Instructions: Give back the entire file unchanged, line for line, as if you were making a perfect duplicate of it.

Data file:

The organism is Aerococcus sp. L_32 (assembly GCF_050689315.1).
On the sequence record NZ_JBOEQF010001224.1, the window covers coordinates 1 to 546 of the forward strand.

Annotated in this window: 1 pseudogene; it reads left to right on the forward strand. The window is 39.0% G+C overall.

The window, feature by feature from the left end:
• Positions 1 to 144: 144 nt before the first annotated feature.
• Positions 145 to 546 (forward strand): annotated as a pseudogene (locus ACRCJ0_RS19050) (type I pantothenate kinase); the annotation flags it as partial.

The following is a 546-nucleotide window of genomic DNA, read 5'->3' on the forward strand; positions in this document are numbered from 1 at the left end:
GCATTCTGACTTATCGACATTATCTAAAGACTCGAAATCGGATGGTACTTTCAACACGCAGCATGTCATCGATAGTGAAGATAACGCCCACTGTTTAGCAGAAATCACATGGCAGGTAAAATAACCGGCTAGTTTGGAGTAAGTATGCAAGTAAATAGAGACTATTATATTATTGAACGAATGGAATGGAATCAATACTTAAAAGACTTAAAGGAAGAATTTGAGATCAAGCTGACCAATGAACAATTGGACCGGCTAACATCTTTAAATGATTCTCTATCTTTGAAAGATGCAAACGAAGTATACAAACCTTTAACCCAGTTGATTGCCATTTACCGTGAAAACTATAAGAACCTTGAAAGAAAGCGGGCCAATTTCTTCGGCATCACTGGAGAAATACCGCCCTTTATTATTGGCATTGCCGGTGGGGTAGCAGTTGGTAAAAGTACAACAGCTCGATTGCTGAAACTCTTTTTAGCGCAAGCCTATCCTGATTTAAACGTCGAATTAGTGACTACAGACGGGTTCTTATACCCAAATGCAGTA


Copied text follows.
The organism is Aerococcus sp. L_32 (assembly GCF_050689315.1).
On the sequence record NZ_JBOEQF010001224.1, the window covers coordinates 1 to 546 of the forward strand.

Annotated in this window: 1 pseudogene; it reads left to right on the forward strand. The window is 39.0% G+C overall.

The window, feature by feature from the left end:
• Positions 1 to 144: 144 nt before the first annotated feature.
• Positions 145 to 546 (forward strand): annotated as a pseudogene (locus ACRCJ0_RS19050) (type I pantothenate kinase); the annotation flags it as partial.

The following is a 546-nucleotide window of genomic DNA, read 5'->3' on the forward strand; positions in this document are numbered from 1 at the left end:
GCATTCTGACTTATCGACATTATCTAAAGACTCGAAATCGGATGGTACTTTCAACACGCAGCATGTCATCGATAGTGAAGATAACGCCCACTGTTTAGCAGAAATCACATGGCAGGTAAAATAACCGGCTAGTTTGGAGTAAGTATGCAAGTAAATAGAGACTATTATATTATTGAACGAATGGAATGGAATCAATACTTAAAAGACTTAAAGGAAGAATTTGAGATCAAGCTGACCAATGAACAATTGGACCGGCTAACATCTTTAAATGATTCTCTATCTTTGAAAGATGCAAACGAAGTATACAAACCTTTAACCCAGTTGATTGCCATTTACCGTGAAAACTATAAGAACCTTGAAAGAAAGCGGGCCAATTTCTTCGGCATCACTGGAGAAATACCGCCCTTTATTATTGGCATTGCCGGTGGGGTAGCAGTTGGTAAAAGTACAACAGCTCGATTGCTGAAACTCTTTTTAGCGCAAGCCTATCCTGATTTAAACGTCGAATTAGTGACTACAGACGGGTTCTTATACCCAAATGCAGTA